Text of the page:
Joe Barton, Republican representative from Texas, recently stated his belief that poker “is a game of skill and it shouldn’t be outlawed.” He is just one of many senators, congressmen and US federal officials who believe it is time to legalize the pastime which many millions of Americans already enjoy online. And Barton is also just one of many who are pushing for online poker passage by the end of 2012. That is a very tight timetable, and the subject of gambling in any form is always a dicey one. But two states have already passed online poker legislation this year, so anything’s possible.
With Delaware’s passage last week of legislation legalizing online casino gambling, they joined Nevada as the only two states with laws allowing legal online poker play in the US. California only weeks ago seemed to be at the forefront of the race to become the next state after Nevada to legalize online poker play, but it is currently just treading water in that regard. Ohio, Illinois, Hawaii and New Jersey are at varying spots along the journey to passing some type of online poker bill, but it looks like New Jersey could be the frontrunner in the race to be the next state to join Delaware and Nevada with an “All In” bet for online poker.
You probably have heard by now that Nevada became the first state to legalize online poker within its boundaries for its residents and visitors. And while online poker players in that state are ecstatic that they will now have a safe, regulated American poker product to enjoy, actual play maybe some time away. Yes, the first round of interactive gaming licenses has been dished out to the states two largest slot machine manufacturers, and word is that at least three more suppliers will probably receive licenses this month. Industry analysts predict that as many as 20 Nevada online gaming websites could be launched in 2013.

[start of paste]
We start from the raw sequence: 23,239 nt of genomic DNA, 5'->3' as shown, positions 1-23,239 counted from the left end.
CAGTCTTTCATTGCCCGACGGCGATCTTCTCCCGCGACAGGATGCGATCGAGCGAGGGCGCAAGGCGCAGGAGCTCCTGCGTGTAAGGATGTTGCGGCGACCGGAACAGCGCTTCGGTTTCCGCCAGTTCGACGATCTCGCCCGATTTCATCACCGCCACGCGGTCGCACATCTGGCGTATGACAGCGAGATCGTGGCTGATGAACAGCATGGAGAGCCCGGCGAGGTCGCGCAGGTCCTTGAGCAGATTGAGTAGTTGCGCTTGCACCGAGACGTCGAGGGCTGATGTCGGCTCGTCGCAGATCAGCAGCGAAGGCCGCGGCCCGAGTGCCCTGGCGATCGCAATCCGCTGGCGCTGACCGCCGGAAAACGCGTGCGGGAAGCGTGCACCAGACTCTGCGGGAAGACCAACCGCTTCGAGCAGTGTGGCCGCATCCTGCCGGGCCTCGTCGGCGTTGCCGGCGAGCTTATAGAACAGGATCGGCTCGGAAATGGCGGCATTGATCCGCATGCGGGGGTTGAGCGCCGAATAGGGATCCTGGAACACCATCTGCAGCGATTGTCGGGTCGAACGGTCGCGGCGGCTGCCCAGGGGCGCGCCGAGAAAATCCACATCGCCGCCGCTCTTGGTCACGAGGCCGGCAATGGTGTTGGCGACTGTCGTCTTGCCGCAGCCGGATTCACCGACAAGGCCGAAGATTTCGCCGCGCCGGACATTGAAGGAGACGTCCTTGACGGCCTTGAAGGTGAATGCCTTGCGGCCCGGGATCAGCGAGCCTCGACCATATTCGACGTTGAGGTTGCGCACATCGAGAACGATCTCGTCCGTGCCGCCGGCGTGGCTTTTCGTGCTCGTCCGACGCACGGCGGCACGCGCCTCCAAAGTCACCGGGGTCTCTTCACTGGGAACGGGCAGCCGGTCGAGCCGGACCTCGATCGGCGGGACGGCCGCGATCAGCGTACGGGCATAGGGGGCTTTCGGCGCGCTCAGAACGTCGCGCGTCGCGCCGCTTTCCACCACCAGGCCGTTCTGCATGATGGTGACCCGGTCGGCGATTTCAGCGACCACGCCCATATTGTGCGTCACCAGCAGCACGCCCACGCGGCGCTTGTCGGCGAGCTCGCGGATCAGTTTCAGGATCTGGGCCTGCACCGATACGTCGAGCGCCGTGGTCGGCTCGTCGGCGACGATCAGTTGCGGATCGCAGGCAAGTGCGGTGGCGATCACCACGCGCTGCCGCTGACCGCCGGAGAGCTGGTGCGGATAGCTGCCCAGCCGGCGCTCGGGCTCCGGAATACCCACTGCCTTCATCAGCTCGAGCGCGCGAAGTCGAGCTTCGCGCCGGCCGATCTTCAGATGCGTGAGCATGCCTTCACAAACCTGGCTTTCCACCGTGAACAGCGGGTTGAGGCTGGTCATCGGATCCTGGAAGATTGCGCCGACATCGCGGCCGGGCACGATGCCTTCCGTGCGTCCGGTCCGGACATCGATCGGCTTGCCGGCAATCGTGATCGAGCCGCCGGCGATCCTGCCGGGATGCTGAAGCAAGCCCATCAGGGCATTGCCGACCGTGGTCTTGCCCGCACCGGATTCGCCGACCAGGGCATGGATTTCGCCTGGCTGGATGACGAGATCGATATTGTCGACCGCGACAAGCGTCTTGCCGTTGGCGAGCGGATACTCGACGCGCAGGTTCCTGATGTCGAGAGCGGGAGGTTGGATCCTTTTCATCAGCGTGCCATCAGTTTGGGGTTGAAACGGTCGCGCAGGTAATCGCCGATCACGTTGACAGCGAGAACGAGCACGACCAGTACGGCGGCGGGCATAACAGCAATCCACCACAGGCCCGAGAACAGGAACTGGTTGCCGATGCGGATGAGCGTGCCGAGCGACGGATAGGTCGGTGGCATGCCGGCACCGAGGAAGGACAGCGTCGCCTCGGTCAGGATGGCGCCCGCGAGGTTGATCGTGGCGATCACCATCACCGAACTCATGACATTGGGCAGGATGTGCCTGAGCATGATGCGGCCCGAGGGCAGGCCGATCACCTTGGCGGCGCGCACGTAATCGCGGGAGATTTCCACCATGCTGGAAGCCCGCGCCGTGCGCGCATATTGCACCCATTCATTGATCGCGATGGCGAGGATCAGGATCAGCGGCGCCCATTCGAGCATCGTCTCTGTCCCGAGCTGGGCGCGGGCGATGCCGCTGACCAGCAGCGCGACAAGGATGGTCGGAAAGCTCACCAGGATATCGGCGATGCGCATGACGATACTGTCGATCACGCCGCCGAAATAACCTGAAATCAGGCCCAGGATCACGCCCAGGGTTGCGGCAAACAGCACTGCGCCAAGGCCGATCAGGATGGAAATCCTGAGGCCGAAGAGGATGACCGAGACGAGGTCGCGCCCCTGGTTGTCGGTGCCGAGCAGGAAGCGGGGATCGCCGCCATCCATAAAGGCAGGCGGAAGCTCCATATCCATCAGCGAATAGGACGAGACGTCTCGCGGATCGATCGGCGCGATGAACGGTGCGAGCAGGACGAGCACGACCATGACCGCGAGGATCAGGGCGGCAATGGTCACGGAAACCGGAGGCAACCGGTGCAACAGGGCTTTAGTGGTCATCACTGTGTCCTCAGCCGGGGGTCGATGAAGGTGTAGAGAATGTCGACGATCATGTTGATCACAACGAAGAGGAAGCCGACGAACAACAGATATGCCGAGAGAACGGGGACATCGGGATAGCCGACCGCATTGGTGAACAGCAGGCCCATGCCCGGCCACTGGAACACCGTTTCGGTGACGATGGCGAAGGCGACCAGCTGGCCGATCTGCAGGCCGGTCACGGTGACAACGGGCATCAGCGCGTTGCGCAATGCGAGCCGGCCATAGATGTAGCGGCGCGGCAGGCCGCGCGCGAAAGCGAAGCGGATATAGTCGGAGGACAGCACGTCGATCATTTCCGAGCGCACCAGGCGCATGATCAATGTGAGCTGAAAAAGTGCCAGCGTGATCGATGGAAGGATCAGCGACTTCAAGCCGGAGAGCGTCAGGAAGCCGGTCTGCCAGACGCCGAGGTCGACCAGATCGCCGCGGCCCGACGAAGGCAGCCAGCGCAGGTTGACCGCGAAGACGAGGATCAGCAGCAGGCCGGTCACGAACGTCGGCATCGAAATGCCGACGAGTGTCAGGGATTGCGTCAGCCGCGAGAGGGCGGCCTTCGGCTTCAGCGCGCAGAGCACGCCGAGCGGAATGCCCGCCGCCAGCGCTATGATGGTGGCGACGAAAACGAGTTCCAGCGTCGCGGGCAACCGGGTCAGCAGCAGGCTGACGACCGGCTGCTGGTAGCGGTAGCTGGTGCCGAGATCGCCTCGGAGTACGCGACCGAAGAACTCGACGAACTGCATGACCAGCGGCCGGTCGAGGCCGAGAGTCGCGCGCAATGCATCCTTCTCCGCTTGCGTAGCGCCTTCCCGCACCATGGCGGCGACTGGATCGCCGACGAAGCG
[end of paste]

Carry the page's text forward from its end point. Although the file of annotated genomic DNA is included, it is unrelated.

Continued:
On December 23 of last year, the United States Department of Justice reversed their long standing position on the legality of online poker in the United States. Considering any online gaming for money in the past as illegal, just two days before Christmas of 2011 the US DOJ delivered a holiday present of their new ruling that allows each individual state to develop and regulate their own online poker policy. Nevada has long been the cornerstone of gambling in the United States, and they quickly passed legislation allowing legalized online poker play for their residents and visitors, the first state to do so.
Nevada made history earlier this year in the United States as the first state to legalize playing online poker for money within their state boundaries. Residents and visitors to the Silver State will be able to shuffle up and deal virtually for the first time since the United States Department of Justice mandated in December of last year that online gambling should be regulated by each individual state. But Delaware trumped Nevada with their legislation signed Thursday by Governor Jack Markell that approved not only poker, but all online casino gambling within that state’s borders.